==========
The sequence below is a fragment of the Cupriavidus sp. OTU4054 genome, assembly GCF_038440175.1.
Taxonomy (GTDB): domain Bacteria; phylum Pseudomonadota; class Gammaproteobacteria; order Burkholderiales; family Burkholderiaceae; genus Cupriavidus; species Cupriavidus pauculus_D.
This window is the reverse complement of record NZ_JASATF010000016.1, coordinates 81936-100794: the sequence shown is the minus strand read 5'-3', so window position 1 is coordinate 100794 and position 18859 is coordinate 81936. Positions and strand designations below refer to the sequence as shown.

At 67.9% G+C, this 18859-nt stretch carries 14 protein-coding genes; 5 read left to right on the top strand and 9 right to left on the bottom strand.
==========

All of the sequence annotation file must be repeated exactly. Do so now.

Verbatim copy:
The sequence below is a fragment of the Cupriavidus sp. OTU4054 genome, assembly GCF_038440175.1.
Taxonomy (GTDB): domain Bacteria; phylum Pseudomonadota; class Gammaproteobacteria; order Burkholderiales; family Burkholderiaceae; genus Cupriavidus; species Cupriavidus pauculus_D.
This window is the reverse complement of record NZ_JASATF010000016.1, coordinates 81936-100794: the sequence shown is the minus strand read 5'-3', so window position 1 is coordinate 100794 and position 18859 is coordinate 81936. Positions and strand designations below refer to the sequence as shown.

At 67.9% G+C, this 18859-nt stretch carries 14 protein-coding genes; 5 read left to right on the top strand and 9 right to left on the bottom strand.